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The Urban Institute has tracked job trends for four decades, following unskilled workers during the 1990s boom, welfare leavers taking jobs, and, more recently, older workers during the recession. Our experts study workforce development, disability and employment, and the low-skill labor market. Read more.

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Can California Teacher Pensions Be Distributed More Fairly? (Research Report)
Richard W. Johnson, Benjamin G. Southgate

The California State Teachers’ Retirement System has been grossly underfunded for the past decade. State policymakers have responded by cutting plan benefits for new hires and raising teachers’ required plan contributions. These changes, however, have undermined teachers’ retirement income security. Only 35 percent of new hires will receive pensions worth more than the value of their required plan contributions. Most new hires would have better financial outcomes if they could opt out of the mandatory retirement plan and invest their contributions elsewhere. Additional plan reforms should focus on changing the benefit formula to distribute pensions more equitably across the workforce.

Posted to Web: December 05, 2014Publication Date: December 05, 2014

Literature Review in Brief: Healthcare Occupational Training and Support Programs under the Affordable Care Act (Research Brief)
Randall R. Bovbjerg, Shayne Spaulding

This brief highlights key points from the report Literature Review: Healthcare Occupational Training and Support Programs under the ACA—Background and Implications for Evaluating HPOG regarding the structure of and employment trends in the healthcare industry, implications of the Affordable Care Act (ACA) for entry-level employment in healthcare, and resulting challenges and opportunities for training and support programs. The brief was developed as part of the HPOG Implementation, Systems and Outcome Project, which is being led by Abt Associates in partnership with the Urban Institute.

Posted to Web: November 20, 2014Publication Date: November 20, 2014

Monitoring the Impact of the Affordable Care Act on Employers: Literature Review (Research Report)
Fredric Blavin, Bowen Garrett, Linda J. Blumberg, Matthew Buettgens, Sarah Gadsden, Shanna Rifkin

In this report, we analyze recent trends in the employer health insurance market and the anticipated effects of the Affordable Care Act on employers, with a particular focus on small firms with fewer than 50 workers. We first present a detailed picture of the employer market by identifying preexisting trends in key outcomes that could be incorrectly attributed to the Affordable Care Act. We also analyze the literature to identify economic factors that are important in current employer and employee decisions regarding health coverage.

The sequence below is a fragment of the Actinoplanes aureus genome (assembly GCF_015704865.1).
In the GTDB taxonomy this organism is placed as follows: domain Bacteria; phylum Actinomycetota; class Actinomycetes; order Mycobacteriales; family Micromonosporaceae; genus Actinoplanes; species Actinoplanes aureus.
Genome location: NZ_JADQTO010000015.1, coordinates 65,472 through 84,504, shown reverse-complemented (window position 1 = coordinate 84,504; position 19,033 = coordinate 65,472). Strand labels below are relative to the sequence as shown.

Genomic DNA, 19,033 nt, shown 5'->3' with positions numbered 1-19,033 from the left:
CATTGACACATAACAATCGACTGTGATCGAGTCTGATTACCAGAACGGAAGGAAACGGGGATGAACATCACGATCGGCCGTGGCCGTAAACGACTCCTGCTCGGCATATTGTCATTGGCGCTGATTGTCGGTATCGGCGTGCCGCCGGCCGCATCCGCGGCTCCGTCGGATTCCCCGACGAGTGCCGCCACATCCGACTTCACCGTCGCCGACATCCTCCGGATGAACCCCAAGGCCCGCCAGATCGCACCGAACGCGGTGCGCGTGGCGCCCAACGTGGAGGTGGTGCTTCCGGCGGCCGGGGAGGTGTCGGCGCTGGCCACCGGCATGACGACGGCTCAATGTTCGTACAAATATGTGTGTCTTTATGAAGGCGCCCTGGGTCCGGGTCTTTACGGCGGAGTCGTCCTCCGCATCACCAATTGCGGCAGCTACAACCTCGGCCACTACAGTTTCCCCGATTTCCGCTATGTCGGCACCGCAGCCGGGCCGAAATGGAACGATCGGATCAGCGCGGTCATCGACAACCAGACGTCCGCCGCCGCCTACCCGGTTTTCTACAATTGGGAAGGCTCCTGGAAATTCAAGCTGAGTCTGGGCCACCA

Posted to Web: October 23, 2014Publication Date: October 23, 2014

Child Care Assistance for Parents in Education and Training: Executive Summary (Research Brief)
Gina Adams, Caroline Heller, Shayne Spaulding, Teresa Derrick-Mills

New economic realities have focused attention on how to best design workforce development strategies to help low-wage and low-skill workers succeed. Lack of child care is one important barrier that can make it difficult for low-income parents to successfully participate in workforce development programs that help people find jobs, job readiness activities, and supportive services. This brief focuses on one element of this barrier: the Child Care and Development Fund (CCDF), the federal and state child care assistance program. It examines CCDF eligibility policies and services for parents who need child care to participate in education and training activities.

Posted to Web: October 09, 2014Publication Date: October 09, 2014

Balancing School, Work, and Family: Low-Income Parents' Participation in Education and Training (Research Report)
Lauren Eyster, Thomas Callan, Gina Adams

A key policy concern is how to best help low-income individuals gain the skills and credentials they need to find a well-paying job. However, low-income parents in particular may face certain barriers, such as access to reliable child care. This brief uses nationally-representative data to examine the education and training participation of low-income parents and understand their personal and family characteristics, both for those who do and do not engage in education and training. The brief discusses implications for workforce development and child care policy and programs to better support these parents as they balance school, work and family responsibilities.

Posted to Web: October 08, 2014Publication Date: October 08, 2014

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